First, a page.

Conflict of Interest

The authors declare that the research was conducted in the absence of any commercial or financial relationships that could be construed as a potential conflict of interest.

Supplementary Material

The Supplementary Material for this article can be found online at:


1. Giannitelli M, Consoli A, Raffin M, Jardri R, Levinson DF, Cohen D, et al. An overview of medical risk factors for childhood psychosis: implications for research and treatment. Schizophr Res. (2018) 192:39–49. doi: 10.1016/j.schres.2017.05.011

PubMed Abstract | CrossRef Full Text | Google Scholar

2. Benarous X, Raffin M, Ferrafiat V, Consoli A, Cohen D. Catatonia in children and adolescents: new perspectives. Schizophr Res. (2018) 200:56–67. doi: 10.1016/j.schres.2017.07.028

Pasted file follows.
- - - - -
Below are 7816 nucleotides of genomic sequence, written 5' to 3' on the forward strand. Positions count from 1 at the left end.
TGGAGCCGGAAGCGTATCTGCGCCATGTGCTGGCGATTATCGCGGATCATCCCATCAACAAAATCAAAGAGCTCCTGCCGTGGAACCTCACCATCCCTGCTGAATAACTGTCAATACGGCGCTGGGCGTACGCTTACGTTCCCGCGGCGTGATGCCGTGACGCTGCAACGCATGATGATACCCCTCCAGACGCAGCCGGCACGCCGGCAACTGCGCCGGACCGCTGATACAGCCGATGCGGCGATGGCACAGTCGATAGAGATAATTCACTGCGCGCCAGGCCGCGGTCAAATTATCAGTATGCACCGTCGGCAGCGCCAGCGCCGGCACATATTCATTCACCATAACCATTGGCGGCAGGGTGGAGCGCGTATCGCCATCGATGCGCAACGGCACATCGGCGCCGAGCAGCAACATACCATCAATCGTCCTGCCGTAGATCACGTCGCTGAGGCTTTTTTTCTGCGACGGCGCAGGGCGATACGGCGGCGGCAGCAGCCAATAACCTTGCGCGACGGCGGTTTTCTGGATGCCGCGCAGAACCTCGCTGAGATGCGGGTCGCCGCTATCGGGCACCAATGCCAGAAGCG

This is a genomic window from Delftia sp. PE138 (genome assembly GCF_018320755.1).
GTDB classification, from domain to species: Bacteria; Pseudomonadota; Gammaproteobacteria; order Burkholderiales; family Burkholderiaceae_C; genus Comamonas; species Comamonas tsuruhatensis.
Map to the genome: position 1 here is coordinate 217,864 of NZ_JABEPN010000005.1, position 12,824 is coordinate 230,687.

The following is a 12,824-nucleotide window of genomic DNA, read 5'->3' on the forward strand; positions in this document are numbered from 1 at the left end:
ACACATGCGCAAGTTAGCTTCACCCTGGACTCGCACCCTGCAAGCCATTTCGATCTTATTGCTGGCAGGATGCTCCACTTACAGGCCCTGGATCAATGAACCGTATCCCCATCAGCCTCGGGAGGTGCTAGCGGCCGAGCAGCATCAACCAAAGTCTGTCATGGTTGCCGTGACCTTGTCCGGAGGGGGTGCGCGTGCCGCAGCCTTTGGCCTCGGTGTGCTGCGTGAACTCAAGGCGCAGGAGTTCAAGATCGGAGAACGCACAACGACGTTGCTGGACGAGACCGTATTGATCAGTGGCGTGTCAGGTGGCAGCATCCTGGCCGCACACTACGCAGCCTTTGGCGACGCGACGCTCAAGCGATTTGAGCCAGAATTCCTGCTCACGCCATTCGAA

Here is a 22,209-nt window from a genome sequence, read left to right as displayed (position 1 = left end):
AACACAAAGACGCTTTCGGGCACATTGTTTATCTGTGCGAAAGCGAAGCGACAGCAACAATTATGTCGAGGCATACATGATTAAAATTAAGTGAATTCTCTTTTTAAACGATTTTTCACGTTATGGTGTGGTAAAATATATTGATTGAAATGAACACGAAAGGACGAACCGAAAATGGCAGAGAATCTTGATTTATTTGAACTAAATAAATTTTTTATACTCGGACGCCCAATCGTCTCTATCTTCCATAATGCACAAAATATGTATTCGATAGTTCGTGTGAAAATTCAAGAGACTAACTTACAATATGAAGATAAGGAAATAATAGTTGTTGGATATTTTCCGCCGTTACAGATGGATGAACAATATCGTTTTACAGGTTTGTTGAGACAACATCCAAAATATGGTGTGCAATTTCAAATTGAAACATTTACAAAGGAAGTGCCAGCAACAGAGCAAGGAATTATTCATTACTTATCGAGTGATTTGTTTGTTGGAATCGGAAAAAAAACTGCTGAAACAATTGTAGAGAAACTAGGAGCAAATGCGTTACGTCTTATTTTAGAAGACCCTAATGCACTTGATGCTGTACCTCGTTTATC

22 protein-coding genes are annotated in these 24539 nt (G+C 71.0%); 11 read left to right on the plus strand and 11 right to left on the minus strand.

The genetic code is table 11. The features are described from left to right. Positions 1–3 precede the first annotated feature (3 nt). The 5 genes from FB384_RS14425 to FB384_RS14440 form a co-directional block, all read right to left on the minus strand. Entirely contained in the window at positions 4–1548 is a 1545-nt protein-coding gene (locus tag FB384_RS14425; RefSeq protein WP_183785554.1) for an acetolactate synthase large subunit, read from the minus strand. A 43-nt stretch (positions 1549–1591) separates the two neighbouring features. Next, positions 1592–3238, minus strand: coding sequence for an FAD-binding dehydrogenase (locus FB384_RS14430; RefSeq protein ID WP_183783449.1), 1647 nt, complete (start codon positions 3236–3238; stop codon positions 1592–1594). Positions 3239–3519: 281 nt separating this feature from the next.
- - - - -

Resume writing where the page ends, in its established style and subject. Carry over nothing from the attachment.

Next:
PubMed Abstract | CrossRef Full Text | Google Scholar

3. Graus F, Titulaer MJ, Balu R, Benseler S, Bien CG, Cellucci T, et al. A clinical approach to diagnosis of autoimmune encephalitis. Lancet Neurol. (2016) 15:391–404. doi: 10.1016/S1474-4422(15)00401-9

CrossRef Full Text | Google Scholar

4. Van Mater H. Pediatric inflammatory brain diseases: a diagnostic approach. Curr Opin Rheumatol. (2014) 26:553–61. doi: 10.1097/BOR.0000000000000092

PubMed Abstract | CrossRef Full Text | Google Scholar

5. Hacohen Y, Wright S, Waters P, Agrawal S, Carr L, Cross H, et al. Paediatric autoimmune encephalopathies: clinical features, laboratory investigations and outcomes in patients with or without antibodies to known central nervous system autoantigens. J Neurol Neurosurg Psychiatry. (2013) 84:748–55. doi: 10.1136/jnnp-2012-303807